# Sum of Squares of Sine and Cosine/Proof 3

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## Theorem

- $\cos^2 x + \sin^2 x = 1$

## Proof

Let $P = \left({x, y}\right)$ be a point on the circumference of a unit circle whose center is at the origin of a cartesian coordinate plane.

From Sine of Angle in Cartesian Plane and Cosine of Angle in Cartesian Plane:

- $P = \left({\cos \theta, \sin \theta}\right)$

The graph of the unit circle is the locus of:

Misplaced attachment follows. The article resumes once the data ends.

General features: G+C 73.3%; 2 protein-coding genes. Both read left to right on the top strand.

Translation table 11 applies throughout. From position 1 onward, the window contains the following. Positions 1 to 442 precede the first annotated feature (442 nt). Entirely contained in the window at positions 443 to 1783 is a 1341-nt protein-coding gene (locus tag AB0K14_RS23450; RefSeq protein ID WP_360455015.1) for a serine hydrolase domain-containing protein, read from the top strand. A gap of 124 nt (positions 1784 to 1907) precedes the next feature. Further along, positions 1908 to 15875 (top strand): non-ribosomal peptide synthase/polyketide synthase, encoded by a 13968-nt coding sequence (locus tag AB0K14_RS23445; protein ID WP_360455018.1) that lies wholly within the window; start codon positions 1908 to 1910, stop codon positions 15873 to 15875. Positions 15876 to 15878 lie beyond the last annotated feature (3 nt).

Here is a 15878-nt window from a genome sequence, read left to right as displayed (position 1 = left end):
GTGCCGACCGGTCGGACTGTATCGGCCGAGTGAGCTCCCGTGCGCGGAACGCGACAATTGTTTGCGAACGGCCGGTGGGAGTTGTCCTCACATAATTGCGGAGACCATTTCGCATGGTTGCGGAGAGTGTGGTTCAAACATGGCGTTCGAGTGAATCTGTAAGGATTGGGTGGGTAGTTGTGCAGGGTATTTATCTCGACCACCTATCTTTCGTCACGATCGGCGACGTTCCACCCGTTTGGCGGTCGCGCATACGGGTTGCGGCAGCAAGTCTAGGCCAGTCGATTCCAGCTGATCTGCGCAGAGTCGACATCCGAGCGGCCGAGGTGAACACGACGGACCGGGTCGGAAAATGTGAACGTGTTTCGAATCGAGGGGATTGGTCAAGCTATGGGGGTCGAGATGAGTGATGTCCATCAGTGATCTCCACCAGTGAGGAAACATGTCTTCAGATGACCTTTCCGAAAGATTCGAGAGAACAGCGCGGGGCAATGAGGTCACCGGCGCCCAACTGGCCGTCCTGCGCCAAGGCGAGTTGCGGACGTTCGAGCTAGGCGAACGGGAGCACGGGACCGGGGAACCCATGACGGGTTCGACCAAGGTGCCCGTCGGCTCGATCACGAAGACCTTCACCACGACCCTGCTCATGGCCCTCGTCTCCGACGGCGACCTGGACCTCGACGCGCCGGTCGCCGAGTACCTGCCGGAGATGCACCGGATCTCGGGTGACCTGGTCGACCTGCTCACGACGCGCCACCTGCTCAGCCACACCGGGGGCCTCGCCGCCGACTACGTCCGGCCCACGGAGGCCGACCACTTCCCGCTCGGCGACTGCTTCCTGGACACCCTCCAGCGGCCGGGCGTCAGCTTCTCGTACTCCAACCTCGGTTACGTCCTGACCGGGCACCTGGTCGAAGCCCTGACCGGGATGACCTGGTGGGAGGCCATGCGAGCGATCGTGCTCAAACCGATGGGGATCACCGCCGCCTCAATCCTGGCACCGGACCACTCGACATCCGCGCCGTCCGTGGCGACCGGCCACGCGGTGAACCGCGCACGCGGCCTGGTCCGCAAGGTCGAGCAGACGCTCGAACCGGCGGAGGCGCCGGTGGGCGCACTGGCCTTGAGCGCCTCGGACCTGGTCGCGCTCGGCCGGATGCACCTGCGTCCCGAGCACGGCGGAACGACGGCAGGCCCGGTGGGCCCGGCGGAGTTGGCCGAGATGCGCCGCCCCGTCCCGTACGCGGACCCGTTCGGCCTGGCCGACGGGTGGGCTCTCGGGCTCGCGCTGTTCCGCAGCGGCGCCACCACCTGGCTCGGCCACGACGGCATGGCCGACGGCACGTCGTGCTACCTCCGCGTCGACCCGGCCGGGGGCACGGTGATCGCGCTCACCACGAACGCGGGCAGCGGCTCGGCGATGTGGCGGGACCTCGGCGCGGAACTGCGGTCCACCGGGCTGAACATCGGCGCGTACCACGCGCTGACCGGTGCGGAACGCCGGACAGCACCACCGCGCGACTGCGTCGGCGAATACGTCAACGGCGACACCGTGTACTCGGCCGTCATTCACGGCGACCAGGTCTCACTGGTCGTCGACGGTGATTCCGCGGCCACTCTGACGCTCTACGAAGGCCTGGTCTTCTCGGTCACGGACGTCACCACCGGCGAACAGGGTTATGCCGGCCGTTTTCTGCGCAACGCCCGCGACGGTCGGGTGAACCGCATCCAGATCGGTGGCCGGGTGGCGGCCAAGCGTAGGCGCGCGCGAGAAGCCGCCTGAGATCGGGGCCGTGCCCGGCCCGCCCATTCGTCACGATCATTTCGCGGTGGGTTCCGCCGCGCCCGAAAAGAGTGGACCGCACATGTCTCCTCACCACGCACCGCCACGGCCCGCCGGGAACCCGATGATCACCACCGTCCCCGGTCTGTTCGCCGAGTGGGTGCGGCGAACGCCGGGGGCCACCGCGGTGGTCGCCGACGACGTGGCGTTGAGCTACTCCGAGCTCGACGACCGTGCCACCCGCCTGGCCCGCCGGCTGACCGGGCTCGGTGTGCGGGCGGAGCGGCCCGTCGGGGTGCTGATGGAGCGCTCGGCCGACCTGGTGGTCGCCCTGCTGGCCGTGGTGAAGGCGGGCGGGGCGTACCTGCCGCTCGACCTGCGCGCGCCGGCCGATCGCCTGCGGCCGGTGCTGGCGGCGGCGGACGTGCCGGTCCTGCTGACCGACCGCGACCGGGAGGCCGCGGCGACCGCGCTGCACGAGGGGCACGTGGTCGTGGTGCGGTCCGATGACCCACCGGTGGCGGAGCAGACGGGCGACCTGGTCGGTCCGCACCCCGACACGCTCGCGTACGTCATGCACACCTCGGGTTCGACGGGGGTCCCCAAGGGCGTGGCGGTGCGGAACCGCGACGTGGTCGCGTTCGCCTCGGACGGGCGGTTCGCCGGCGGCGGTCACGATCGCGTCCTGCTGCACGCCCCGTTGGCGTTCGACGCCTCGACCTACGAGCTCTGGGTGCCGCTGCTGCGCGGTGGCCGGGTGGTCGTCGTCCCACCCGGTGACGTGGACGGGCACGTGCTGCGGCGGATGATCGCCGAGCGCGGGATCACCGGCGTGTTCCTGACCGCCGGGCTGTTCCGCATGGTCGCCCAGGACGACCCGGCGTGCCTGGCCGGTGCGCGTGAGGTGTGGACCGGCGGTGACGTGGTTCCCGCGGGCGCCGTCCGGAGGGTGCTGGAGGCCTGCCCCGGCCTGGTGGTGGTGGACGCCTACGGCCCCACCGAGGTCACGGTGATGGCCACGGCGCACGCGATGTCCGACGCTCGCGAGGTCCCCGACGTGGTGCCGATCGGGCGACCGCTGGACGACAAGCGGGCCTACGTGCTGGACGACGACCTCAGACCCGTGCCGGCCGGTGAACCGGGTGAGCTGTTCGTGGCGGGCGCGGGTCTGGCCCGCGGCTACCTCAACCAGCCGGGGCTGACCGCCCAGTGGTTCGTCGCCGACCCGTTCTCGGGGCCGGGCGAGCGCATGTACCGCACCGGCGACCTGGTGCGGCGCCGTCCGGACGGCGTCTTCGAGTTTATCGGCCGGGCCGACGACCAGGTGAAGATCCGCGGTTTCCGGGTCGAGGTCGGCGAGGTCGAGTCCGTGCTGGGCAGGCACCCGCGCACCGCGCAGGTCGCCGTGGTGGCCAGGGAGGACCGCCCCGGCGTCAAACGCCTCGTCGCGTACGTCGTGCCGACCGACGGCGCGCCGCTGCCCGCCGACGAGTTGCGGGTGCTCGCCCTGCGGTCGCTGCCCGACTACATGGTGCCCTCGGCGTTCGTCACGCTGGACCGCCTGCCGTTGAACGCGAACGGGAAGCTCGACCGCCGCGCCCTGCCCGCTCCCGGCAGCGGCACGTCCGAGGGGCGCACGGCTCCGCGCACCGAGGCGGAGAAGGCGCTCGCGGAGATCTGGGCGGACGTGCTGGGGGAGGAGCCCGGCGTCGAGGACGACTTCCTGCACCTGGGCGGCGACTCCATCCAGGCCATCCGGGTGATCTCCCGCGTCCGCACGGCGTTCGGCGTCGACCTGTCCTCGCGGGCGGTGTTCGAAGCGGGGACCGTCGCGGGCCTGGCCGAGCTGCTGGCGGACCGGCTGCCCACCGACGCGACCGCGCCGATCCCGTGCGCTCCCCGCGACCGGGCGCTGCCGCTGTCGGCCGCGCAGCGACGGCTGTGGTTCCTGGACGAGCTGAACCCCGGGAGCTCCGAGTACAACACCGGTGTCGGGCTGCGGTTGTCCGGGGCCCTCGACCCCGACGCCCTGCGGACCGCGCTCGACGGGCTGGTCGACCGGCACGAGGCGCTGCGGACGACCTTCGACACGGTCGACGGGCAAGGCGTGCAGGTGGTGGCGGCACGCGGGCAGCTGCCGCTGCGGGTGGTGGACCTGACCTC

- $x^2 + y^2 = 1$

as given by Equation of Circle.

Substituting $x = \cos \theta$ and $y = \sin \theta$ yields:

- $\cos^2 \theta + \sin^2 \theta = 1$

$\blacksquare$

## Notes

This proof requires that we start from the unit circle definitions of sine and cosine, otherwise the proof is circular.